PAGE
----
Compare any two graphics cards:
Radeon HD 4850 1GB vs Radeon HD 5870
IntroThe Radeon HD 4850 1GB uses a 55 nm design. AMD has set the core frequency at 625 MHz. The GDDR4 memory works at a speed of 993 MHz on this model. It features 800(160x5) SPUs along with 40 TAUs and 16 Rasterization Operator Units.
Compare that to the Radeon HD 5870, which has a GPU core clock speed of 850 MHz, and 1024 MB of GDDR5 memory running at 1200 MHz through a 256-bit bus. It also is comprised of 1600(320x5) SPUs, 80 TAUs, and 32 Raster Operation Units.
(No game benchmarks for this combination yet.)
Power Usage and Theoretical Benchmarks
Power Consumption (Max TDP)
Theoretically speaking, the Radeon HD 5870 is 142% faster than the Radeon HD 4850 1GB overall, due to its higher data rate. (explain)
Texel RateThe Radeon HD 5870 is a lot (approximately 172%) faster with regards to AF than the Radeon HD 4850 1GB. (explain)
Pixel RateThe Radeon HD 5870 should be a lot (more or less 172%) more effective at full screen anti-aliasing than the Radeon HD 4850 1GB, and also capable of handling higher resolutions without losing too much performance. (explain)
Please note that the above 'benchmarks' are all just theoretical - the results were calculated based on the card's specifications, and real-world performance may (and probably will) vary at least a bit.
Please note that the price comparisons are based on search keywords - sometimes it might show cards with very similar names that are not exactly the same as the one chosen in the comparison. We do try to filter out the wrong results as best we can, though.
Memory Bandwidth: Bandwidth is the largest amount of data (in units of megabytes per second) that can be moved over the external memory interface in a second. It's worked out by multiplying the bus width by the speed of its memory. If it uses DDR memory, it must be multiplied by 2 again. If DDR5, multiply by 4 instead. The higher the card's memory bandwidth, the better the card will be in general. It especially helps with AA, High Dynamic Range and higher screen resolutions.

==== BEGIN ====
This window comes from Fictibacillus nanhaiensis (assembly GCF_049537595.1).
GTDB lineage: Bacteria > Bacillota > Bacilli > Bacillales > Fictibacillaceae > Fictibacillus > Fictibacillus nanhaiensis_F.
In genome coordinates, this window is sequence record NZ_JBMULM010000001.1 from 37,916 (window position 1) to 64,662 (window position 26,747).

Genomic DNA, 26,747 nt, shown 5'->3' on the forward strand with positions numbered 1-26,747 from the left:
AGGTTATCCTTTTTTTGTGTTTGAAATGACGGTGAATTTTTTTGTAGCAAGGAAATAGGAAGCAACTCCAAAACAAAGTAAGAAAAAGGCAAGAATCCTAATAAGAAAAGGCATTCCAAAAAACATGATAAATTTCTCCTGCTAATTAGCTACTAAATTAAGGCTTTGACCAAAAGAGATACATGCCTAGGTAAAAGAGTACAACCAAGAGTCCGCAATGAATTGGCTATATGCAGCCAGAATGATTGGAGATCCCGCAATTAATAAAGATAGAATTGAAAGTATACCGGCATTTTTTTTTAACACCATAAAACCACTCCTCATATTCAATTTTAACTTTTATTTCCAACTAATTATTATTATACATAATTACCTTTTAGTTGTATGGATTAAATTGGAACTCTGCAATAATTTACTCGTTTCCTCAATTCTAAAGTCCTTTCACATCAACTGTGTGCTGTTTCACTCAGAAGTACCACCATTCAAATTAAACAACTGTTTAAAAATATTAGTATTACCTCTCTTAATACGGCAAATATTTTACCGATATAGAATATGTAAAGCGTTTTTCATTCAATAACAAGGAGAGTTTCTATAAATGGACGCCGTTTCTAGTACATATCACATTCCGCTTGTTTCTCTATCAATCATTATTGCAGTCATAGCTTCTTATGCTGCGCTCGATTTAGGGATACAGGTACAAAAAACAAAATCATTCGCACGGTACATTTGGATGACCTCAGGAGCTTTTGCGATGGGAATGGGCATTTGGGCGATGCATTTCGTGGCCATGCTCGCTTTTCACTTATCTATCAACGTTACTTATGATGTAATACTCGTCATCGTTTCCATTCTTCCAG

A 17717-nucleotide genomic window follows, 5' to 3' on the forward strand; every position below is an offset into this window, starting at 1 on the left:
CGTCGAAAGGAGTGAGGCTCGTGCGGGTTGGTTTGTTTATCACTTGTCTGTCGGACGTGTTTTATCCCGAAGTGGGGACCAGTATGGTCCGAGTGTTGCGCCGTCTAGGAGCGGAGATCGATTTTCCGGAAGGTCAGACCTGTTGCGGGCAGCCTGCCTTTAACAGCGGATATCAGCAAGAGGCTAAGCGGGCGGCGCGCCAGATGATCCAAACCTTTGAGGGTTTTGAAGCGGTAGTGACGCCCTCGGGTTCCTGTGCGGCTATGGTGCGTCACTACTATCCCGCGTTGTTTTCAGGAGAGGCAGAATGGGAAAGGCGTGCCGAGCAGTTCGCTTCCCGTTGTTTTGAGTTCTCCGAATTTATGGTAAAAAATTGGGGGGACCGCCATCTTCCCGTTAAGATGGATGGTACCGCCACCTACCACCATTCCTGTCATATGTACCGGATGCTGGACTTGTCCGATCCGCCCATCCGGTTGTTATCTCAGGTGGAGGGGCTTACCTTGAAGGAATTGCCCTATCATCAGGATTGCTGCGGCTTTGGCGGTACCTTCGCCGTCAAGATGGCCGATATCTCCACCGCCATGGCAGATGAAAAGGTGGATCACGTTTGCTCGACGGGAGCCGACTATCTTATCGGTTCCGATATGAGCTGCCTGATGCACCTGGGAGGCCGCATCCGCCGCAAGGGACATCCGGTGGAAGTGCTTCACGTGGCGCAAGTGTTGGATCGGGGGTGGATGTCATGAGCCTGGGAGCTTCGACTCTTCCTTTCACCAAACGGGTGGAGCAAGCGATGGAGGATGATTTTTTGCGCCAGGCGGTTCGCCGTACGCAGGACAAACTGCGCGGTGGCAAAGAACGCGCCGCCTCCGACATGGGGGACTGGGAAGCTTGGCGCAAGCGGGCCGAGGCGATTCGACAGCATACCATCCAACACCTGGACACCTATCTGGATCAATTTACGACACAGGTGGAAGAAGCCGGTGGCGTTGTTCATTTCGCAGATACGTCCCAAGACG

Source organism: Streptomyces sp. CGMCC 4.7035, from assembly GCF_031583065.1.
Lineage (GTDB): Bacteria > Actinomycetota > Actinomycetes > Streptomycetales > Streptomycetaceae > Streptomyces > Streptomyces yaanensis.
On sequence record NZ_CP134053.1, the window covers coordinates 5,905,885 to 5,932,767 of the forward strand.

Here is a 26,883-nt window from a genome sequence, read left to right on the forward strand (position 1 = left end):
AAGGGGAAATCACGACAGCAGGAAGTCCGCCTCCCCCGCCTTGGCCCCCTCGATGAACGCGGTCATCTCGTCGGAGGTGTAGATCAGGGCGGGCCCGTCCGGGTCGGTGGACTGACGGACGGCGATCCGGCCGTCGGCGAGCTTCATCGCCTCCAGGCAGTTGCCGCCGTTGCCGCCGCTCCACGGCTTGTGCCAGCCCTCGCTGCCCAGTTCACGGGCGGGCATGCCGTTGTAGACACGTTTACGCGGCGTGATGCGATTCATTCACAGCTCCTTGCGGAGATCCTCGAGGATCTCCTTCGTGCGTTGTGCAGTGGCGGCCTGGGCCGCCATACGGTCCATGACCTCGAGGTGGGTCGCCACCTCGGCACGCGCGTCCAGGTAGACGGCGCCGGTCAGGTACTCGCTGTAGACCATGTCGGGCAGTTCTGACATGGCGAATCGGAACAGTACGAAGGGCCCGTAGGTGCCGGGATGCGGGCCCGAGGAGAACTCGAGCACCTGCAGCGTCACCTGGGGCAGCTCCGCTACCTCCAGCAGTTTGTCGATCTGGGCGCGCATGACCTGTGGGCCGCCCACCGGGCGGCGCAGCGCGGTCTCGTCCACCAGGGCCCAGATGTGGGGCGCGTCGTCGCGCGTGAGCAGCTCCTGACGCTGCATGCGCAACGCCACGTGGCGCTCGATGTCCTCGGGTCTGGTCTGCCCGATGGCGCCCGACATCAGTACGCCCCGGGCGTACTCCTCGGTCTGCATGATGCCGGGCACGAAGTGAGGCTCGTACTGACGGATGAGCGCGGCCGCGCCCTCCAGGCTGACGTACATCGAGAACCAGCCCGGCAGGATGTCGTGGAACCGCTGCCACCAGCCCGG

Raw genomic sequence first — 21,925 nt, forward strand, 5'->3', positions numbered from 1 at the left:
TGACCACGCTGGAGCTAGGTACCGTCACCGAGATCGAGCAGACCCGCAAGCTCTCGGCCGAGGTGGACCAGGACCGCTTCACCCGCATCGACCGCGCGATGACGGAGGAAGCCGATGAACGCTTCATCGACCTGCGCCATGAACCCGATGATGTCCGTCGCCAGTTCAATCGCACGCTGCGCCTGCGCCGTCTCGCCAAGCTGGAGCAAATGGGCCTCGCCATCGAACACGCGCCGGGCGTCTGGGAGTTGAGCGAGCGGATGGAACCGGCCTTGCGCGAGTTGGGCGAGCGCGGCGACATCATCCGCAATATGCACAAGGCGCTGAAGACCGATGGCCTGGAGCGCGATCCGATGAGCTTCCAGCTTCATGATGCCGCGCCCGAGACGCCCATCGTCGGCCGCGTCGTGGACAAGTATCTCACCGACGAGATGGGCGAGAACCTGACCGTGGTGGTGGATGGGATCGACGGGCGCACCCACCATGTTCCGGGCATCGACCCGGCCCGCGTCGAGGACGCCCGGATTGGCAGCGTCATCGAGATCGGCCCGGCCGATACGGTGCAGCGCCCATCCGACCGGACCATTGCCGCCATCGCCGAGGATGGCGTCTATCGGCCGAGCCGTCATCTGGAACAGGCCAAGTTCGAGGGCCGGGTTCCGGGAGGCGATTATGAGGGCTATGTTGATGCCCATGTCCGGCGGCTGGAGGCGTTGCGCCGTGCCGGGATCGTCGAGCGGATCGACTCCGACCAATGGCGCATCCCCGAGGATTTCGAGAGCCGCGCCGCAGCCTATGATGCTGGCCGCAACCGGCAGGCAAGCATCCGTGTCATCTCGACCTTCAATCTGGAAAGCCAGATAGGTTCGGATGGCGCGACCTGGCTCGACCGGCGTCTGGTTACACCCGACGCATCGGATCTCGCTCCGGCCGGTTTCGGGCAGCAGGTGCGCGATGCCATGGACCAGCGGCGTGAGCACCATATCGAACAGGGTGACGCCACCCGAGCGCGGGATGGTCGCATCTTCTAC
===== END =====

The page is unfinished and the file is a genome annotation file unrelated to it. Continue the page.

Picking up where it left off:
Texel Rate: Texel rate is the maximum number of texture map elements (texels) that are applied in one second. This figure is worked out by multiplying the total number of texture units of the card by the core speed of the chip. The higher this number, the better the video card will be at texture filtering (anisotropic filtering - AF). It is measured in millions of texels applied in a second.
Pixel Rate: Pixel rate is the maximum number of pixels the graphics card could possibly record to its local memory in a second - measured in millions of pixels per second. The figure is calculated by multiplying the amount of colour ROPs by the the core clock speed. ROPs (Raster Operations Pipelines - also sometimes called Render Output Units) are responsible for filling the screen with pixels (the image). The actual pixel rate also depends on lots of other factors, especially the memory bandwidth of the card - the lower the memory bandwidth is, the lower the ability to get to the max fill rate.